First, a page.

Saturday, April 12, 2014

Naming wildflowers in the desert

Casanave, Wave Machine, Monterey Bay Aquarium, 2013

(A guest post by Bobby Bashir)

When my boyfriend Chris suggested we drive down to Arizona to look at the wildflowers I said why not and we began planning it right away.  I don't know why I hadn't thought of it first.  But Chris does whims very well, that's one thing (there are others) I love about him.  It was February after all and in a few weeks we knew the first yellow blooms of brittlebush would dot the high deserts and mountains east of Phoenix, sending all who hiked up there into transports of joy or at least disbelief.  We exchanged a brief kiss to seal the deal and decided that's something we wanted to be a part of.

Bashir, Near Apache Junction, Arizona

I called Omar - could he cover for me at the restaurant?  No problem.  Next I had to tune up the old van with new belts and brakes for the 10 hour drive ahead, then freshen up the living space in back and I don't just mean redecorate although that too - we had found some royal blue Ralph Lauren floral patterns and I had a few notions about how to use them.  Then we put in new supports, not springs exactly but what you could call a distant relative of the spring, under the saggy bed, cleaned the espresso machine and test-ran our slow-cook oven - my big contribution from a trip last year to Bodega Bay - on a bulging chicken tamale I confected for the purpose.  It worked.  By Saturday everything was ready and we headed out.

I let Chris drive and we followed the old pony express trail known as Interstate 10 till we got to the Arizona border.  He's tireless behind the wheel, I really admire him for that.  Too talkative maybe, depending on your mood and whether you want to hear the same crazy stories again, true they're a little different each time, a new inflection here, a new character there, but it gave me time to figure out where we might want to go once we reached what they call the East Valley around Scottsdale and Mesa.  It was then I noticed that Art Intersection in Gilbert was about to open a show of alt-photography called Light Sensitive 2014.  I scanned the entries online and recognized several names.  Hey, we could drop in, it's just down the road from Mesa.  Chris was a fan of my lumen prints so he thought it'd be fun to check it out too.

Darkness was falling when we found the gallery.  The opening was in progress upstairs, lights blazed and you could see figures moving about at the windows, but I for one was pretty tired and hungry (I'd taken over the wheel after crossing the Colorado River) so we said let's eat before we go up.  On the ground floor was a place called the Euro Cafe that looked active.  We got a table and I ordered the spanaki balls (spinach, rice, mozzarrela and provolone), an overwhelming portion that I shouldn't have gone for, medically speaking, while Chris had the pork molise, grilled pork wrapped in bacon topped with an apricot & cherry sauce, alongside horseradish mashed potatoes.  We staggered out, leaning and bumping into each other, well fed but already nostalgic for the delicate wonders of California seafood.  Could we survive in Arizona?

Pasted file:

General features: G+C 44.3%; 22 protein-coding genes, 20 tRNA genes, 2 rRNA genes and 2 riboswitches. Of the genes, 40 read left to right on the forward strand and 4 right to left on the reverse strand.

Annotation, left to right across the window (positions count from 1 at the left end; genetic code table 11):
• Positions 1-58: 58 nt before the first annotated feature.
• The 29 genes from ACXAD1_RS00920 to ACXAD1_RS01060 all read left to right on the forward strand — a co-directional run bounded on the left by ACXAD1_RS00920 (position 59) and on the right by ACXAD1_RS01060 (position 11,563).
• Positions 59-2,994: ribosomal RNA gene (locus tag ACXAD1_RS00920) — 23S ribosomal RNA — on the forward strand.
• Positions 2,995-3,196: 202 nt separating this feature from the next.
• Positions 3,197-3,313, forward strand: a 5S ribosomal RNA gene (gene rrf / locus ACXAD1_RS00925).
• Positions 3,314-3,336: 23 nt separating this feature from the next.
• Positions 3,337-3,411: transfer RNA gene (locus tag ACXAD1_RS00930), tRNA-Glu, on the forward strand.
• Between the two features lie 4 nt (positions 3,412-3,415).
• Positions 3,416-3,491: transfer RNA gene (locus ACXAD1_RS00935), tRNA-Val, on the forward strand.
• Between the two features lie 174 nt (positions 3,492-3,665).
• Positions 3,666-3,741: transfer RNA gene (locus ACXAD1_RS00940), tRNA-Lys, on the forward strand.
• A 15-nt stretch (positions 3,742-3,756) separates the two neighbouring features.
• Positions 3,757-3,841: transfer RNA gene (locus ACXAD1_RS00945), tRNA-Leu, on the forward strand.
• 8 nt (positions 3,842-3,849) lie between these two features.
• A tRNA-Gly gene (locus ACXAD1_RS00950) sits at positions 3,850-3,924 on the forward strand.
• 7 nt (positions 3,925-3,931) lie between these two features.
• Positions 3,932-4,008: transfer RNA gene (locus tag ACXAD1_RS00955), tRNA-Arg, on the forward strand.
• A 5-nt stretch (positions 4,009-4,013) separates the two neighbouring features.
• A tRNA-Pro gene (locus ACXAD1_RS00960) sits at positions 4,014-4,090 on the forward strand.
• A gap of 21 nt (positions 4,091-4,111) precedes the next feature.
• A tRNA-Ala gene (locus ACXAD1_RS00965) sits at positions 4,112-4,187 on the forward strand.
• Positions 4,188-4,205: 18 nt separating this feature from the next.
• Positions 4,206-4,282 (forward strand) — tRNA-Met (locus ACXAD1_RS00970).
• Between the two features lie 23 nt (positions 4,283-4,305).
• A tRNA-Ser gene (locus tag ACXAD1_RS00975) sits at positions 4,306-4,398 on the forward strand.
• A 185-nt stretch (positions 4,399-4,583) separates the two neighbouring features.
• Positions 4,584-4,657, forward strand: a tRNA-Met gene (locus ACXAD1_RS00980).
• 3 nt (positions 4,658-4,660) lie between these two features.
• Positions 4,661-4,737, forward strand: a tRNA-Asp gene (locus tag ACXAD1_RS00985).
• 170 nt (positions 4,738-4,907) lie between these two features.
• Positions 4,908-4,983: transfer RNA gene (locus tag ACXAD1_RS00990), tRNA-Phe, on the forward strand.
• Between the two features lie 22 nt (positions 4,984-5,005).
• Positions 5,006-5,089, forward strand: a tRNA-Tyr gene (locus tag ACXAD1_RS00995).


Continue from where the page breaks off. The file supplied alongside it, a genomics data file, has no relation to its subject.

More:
Bashir, Art Intersection by daylight, Gilbert, Arizona
Bashir, At the opening

Yes, as it turned out.  The gallery was more spacious and attractive than we'd thought, and the pictures handsomely lit and hung.  The attendees, probably locals from their weathered tans, seemed unexpectedly alert and knowledgeable about the niche interests of 19th century hand-crafted analog photographic art, if we properly judged their somber nods and whispers.  We circulated.  There was considerable mystery on the walls and, often, beauty as well.  You had gum bichromates, bromoils, ziatypes, tintypes, argyrotypes, platinum palladium prints, a few chemigrams and pinholes and even a lumen if I'm not mistaken.  Have I missed anything?  No mordançages this year, sorry Brittany.  Chris's favorite was Martha Casanave's low-angle pinhole with very selective hand coloring called Wave Machine, which recalls the dreamy theatricality of her great book, Explorations Along An Imaginary Coastline, still available from Amazon and which everyone should rush out and get.  The critics haven't yet come close to doing justice to Martha's work; she awaits her ideal interpreter.  But I predict her day will come.

My own salute goes to Douglas Collins' strange, and strangely funny, untitled piece, a chemigram.  Don't ask me what it 'means,' but I'm told there's no story behind it, no allusions.  It is what it is as they say.  Later Chris and I, up in the Tonto National Forest north of Apache Junction, spent a whole evening talking about it, reaching no agreement whatsoever, and then going off in tangents from it after our third bottle of wine.  That's what alt-photo art can do to you.

Collins, untitled, 2013

Bashir, A creosote bush

So this post has become more about the art in Gilbert than the wildflowers we came all this way to see.  Let me show you some pictures to prove how wrong you are.  Did you know that cacti have flowers?  I like to taste their flowers too, I keep them in my shirt pocket and nibble on them as I ramble and roam.  There were also lupines (mementos of home!) just coming up, and desert marigolds, and here and there a creosote bush, lots of yellow, yes, you have to wait later in the season for more of the blues and whites like peppergrass, one of my personal treats.  Chris thinks I'm nuts.  Let him say that.  Another time I'll tell you about his problems.

Luckily we didn't meet up with any scorpions but that's not what you think of when you're having fun. 

Bashir, Somewhere in the Superstition Mountains

Bashir, Near Pinnacle Peak

Bobby Bashir
Seaside, California